URI holds an ALTERnative graduation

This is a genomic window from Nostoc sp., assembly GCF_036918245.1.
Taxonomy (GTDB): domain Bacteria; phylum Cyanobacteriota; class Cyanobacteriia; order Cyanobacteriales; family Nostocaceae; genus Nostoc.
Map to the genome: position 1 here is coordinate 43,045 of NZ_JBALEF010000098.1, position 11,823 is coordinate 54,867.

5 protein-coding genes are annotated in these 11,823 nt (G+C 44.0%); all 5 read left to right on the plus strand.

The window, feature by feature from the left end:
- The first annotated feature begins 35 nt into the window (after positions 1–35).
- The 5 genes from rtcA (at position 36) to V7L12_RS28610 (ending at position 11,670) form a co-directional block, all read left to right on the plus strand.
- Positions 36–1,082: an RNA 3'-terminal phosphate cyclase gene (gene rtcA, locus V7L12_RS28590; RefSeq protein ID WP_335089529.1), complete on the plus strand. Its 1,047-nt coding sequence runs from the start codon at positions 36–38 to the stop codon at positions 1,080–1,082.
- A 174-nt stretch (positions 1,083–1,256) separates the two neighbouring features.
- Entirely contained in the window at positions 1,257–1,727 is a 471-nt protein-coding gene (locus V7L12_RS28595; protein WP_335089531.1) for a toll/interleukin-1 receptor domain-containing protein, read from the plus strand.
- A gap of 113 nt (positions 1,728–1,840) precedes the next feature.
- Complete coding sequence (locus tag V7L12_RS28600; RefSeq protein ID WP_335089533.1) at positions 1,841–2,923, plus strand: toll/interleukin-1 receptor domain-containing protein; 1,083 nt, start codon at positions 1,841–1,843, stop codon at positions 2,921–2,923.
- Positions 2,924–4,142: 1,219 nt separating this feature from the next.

PROVIDENCE, R.I. — July 2, 1999 — Walter Crocker, dean of the Alan Shawn Feinstein College of Continuing Education, looked over the graduation class and smiled. “This is the only class for which I don’t have to explain that Shepard’s was once a department store,” he said to laughter. The URI College in Providence makes its home in the renovated Shepard building. Accompanied by families and friends, 24 members of the first ALTER (Academy of Learning, Teaching, and Enlightenment in Retirement) class, received a certificate which qualified them to become Elder Teachers if they so desired. The new “teachers” will share life’s wisdom by using their own experiences as an example of human development. The new graduates could bring their knowledge to schools, businesses, or many other organizations. Some plan to teach in the ALTER program. The pioneering class was composed of Rhode Islanders who were all retired or about to be. Some of graduates were former factory workers, businessmen, housewives. A couple members held Ph.Ds. “Thank you for being the risk takers,” said Ginny Nardone, head of URI’s F-CCE Special Programs Office, which launched the program in the spring of 1998. “Education generally focuses on the external,” said Ed Lees, founder and coordinator of ALTER. “This program focuses on the internal. It brings people closer to themselves. As we approach the millennium, there seems a recognition in many corners that we need to revisit at our value system, especially in civic terms. We can’t accomplish this unless we look at ourselves in human and spiritual terms too. This program is attempt to help people do just that.” The graduates agreed. Many spoke of their own self discovery. “I’m a senior in progress,” announced Frances Shea. “Writing my memoirs invoked many feelings in me and brought me places I didn’t even want to go. I plan to be an ALTER teacher, assisting other people along the way.” Another student, David Moran, identified himself as a 68-year-old class clown. “This has been an enlightenment for me,” he said, proudly noting that his grandson wrote an essay about him taking the class. Tom Magill said Dr. Pat Feinstein, one of ALTER’s instructors asked him his favorite word. He told her serendipity. “I happened upon what I needed when I wasn’t in search of it,” he said, explaining he came to class with the intention of writing about his father. Instead he learned about himself. “You have learned to never stop learning,” said Anthony Zompa of the Department of Elderly Affairs who came to the graduation with some interesting statistics demographics: Rhode Island ranks third in population of people 65 and over. (Florida and Pennsylvania are first and second.) The state now has 239 residents who are over 100. A child born in 1996 will live 26 years longer than a child born in 1900. Zompa also said he worried about a society that places value on material items and not on humans, noting that as a society we place a high value on antiques, but don’t seem to value the vast knowledge of our older citizens. Dr. Pat Feinstein echoed a similar comment. “I prefer to say older AND wiser, not older but wiser.” Feinstein herself is a lifetime learner. Now 64, she said she began taking singing and piano lessons when she turned 57 and began taking Spanish lessons just a few years ago. Mary Keane, an editor by trade, retired last year. She noted that when she was a child, she escaped serious injury in a car accident. She overheard her parents saying that God must have saved her for a reason. Keane thinks ALTER might just be that reason. Keane wants to work with other, older students. Her mother wrote her memoir and said she found some peace. “It’s a wonderful legacy.” The ALTER class, Keane says, is about authenticity. “It’s about the heart ,instinct, and the human condition. Its being able to look inward and reach outward.” For coordinator Lees the evening held mixed emotions. He was obviously proud of his students accomplishments but graduation meant they would leave. “They aren’t just students, they are my friends,” he told the audience. For more information about ALTER call Lees at 401-277-5050. Graduates of the ALTER program and their hometowns are as follows: Gerald Archambault Coventry Ruth Pettigrew Cranston Shirley Mogan Cranston Robert Magill Cranston James Brown Cumberland Jane Kisseberth Cumberland The late Doris Prescott Lincoln Frances Shea Lincoln Susan Strockbine Clarke Newport M. Geraldine Fitzpatrick North Kingstown Cynthia Carter Pascoag David Moran Pawtucket Elizabeth Partridge Pawtucket Maurice Cleary Pawtucket Patricia Roy Providence Mary Ryder Providence Madge McCarthy Providence Elaine Kaufman Providence Mary Keane Wakefield Leona Figueredo Warwick Mary C. Braga Warwick Elizabeth Rasmussen Warwick Constance Williams West Warwick Jeanette Van Woodall Westerly -xxx- For More Information: Jan Sawyer, 874-5190